US Stamps

Inspirational teacher who was subject of a popular movie getting a stamp

May 2, 2021, 10 PM
High school teacher Jaime Escalante will be honored on a forever stamp to be issued July 13. Escalante’s success at teaching at-risk students became the subject of a 1988 motion picture.

By Michael Baadke

His successful and unorthodox approach to teaching at-risk high school students in California made Bolivian-born Jaime Escalante a legend among American educators.

The United States Postal Service will honor Escalante July 13 on a nondenominated (47¢) forever stamp in a pane of 20. The stamp will also be offered in a die-cut press sheet of nine panes (180 stamps) for $84.60, with 1,500 sheets available.

The Jaime Escalante stamp will be issued during an 11 a.m. ceremony at the Washington Hilton, International Ballroom East, 1919 Connecticut Ave. NW, Washington, D.C.

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The Postal Service recommends that those planning to attend the event use the T Street NW entrance and take escalators down to the terrace level.

The ceremony is being held in association with the League of United Latin American Citizens national convention and exposition. USPS Network Operations Vice President Robert Cintron is the scheduled dedicating official.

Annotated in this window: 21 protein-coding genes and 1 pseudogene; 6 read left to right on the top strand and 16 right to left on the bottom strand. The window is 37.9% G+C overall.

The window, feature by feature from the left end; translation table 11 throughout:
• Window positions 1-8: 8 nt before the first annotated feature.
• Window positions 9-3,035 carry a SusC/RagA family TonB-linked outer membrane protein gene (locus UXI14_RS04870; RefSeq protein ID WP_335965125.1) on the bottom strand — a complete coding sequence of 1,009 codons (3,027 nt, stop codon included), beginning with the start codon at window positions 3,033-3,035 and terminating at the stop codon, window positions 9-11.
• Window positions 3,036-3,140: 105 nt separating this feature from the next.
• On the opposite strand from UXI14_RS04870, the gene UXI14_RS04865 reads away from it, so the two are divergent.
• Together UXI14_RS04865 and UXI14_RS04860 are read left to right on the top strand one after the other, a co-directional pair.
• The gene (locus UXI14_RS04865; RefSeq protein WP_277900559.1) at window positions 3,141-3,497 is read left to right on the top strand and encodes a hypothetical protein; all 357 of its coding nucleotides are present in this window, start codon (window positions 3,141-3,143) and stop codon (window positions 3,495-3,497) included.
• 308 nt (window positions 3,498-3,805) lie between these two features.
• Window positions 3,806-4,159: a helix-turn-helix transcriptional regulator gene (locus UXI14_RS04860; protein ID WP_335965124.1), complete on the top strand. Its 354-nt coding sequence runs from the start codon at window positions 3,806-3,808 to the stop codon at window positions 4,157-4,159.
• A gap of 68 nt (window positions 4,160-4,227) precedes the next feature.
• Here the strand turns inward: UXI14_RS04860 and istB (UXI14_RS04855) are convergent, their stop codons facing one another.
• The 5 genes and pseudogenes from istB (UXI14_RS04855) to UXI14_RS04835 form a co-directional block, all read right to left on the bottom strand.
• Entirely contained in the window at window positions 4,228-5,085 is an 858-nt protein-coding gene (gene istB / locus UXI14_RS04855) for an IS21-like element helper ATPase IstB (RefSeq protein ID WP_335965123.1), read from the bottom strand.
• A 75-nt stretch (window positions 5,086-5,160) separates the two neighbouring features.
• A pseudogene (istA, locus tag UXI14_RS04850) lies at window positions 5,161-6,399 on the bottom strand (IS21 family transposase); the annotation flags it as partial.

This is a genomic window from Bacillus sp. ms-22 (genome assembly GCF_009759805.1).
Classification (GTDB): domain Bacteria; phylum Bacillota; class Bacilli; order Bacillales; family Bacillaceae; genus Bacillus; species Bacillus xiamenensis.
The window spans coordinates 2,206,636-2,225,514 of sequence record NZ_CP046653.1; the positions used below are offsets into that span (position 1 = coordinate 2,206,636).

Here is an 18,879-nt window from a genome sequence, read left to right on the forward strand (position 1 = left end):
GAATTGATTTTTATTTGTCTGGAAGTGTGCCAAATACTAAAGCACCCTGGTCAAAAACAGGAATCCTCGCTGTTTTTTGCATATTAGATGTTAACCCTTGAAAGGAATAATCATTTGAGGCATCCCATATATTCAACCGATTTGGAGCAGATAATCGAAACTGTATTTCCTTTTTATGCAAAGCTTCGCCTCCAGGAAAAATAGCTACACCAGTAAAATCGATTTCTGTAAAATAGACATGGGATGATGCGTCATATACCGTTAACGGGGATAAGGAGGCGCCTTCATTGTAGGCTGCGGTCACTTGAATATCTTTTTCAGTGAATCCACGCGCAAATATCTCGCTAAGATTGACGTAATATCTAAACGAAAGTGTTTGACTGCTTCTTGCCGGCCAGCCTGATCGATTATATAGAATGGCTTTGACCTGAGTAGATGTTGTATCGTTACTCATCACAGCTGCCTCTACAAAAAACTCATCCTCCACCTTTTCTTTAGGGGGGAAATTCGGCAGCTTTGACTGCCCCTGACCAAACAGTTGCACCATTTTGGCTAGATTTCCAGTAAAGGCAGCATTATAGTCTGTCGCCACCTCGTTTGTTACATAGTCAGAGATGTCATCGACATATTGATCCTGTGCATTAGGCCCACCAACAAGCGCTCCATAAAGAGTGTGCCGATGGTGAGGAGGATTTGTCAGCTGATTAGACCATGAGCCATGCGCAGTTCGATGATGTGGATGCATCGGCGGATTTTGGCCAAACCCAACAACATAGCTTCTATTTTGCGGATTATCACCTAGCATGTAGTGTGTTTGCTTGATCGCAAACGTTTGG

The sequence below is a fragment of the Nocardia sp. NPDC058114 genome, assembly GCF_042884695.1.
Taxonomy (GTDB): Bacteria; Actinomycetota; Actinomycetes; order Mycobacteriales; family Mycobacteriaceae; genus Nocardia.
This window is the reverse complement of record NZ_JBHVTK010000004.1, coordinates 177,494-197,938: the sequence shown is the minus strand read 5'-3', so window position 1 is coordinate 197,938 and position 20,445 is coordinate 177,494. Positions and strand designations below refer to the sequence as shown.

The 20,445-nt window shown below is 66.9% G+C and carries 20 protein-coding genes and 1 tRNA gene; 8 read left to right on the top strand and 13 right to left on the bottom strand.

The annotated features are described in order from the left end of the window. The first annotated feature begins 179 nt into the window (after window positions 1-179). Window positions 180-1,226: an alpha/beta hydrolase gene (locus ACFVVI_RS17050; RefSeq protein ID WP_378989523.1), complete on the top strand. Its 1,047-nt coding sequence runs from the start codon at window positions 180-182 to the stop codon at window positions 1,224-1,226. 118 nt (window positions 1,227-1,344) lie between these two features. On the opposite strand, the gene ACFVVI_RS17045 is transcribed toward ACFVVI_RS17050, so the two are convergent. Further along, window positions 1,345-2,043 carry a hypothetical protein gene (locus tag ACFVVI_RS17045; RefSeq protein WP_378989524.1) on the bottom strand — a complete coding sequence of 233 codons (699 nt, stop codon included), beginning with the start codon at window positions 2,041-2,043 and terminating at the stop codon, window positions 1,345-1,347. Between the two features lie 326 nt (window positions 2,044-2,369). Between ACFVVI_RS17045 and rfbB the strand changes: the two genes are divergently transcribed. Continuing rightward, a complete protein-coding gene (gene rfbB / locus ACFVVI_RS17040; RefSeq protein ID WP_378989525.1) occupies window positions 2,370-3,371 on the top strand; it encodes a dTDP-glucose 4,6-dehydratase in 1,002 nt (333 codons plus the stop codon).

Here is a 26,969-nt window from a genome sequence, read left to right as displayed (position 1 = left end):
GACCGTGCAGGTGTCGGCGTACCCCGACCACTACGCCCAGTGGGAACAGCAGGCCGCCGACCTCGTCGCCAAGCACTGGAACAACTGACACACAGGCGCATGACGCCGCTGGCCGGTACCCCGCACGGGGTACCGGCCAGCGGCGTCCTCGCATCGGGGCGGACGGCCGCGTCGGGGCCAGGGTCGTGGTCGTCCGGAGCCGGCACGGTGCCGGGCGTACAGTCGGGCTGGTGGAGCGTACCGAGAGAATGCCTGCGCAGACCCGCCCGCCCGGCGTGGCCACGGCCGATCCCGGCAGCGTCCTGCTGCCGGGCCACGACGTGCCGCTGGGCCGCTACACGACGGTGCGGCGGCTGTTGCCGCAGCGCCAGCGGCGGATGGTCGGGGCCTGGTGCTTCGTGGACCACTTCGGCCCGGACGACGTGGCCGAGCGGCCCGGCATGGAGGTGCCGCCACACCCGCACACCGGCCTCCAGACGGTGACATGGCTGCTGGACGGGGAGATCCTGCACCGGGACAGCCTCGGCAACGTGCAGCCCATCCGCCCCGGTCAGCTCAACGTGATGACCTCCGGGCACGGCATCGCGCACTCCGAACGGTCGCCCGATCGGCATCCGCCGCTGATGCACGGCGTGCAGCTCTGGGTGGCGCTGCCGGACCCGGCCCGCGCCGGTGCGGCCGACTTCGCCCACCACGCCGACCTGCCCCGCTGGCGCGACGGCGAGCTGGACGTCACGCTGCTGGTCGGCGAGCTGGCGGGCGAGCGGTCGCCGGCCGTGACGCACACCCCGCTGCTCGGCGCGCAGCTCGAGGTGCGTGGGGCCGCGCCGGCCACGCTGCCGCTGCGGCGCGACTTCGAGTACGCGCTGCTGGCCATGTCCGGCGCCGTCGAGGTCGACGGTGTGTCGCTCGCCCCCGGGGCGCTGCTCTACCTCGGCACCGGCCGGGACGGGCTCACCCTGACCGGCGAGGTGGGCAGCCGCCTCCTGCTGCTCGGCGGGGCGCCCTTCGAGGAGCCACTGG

The new stamp features a portrait of Escalante created as a digital illustration by artist Jason Seiler. It is based on a photograph taken May 6, 2005, by Escalante’s son, Jaime W. Escalante, in the classroom at Hiram Johnson High School in Sacramento, Calif., where Escalante once taught.

Calculus formulas are visible on the chalkboard behind Escalante.

USPS art director Greg Breeding designed the stamp.

Jaime Escalante was born Dec. 31, 1930, in La Paz, Bolivia, the son of two schoolteachers. He began teaching math when he was 22, and studied education in the United States as part of President John F. Kennedy’s Alliance for Progress program.

After moving to the United States in 1963, Escalante had to return to school and earn a U.S. teaching degree.

In 1974, he was hired at Garfield High School in East Los Angeles, a school Escalante described as being “in bad shape” when he began there, with frequent fighting and high dropout rates.

“Using a variety of unusual methods — bonding with students over their shared love of the Lakers basketball team, dressing as a chef and using cooking as a way to teach percentages, competing against his students in sporting events and teasing them about their habits and tastes — he tried to motivate his students not only to attend class, but also to learn,” the Postal Service said in announcing the stamp.

The methods used by Escalante and principal Henry Gradillas turned the struggling school around. Escalante challenged his students and began offering calculus instruction to prepare them for college.

Questions arose in 1982 about the results of advance placement calculus exams taken and passed by some of Escalante’s students. Under strict monitoring, the same students were retested with a different exam, and all passed again.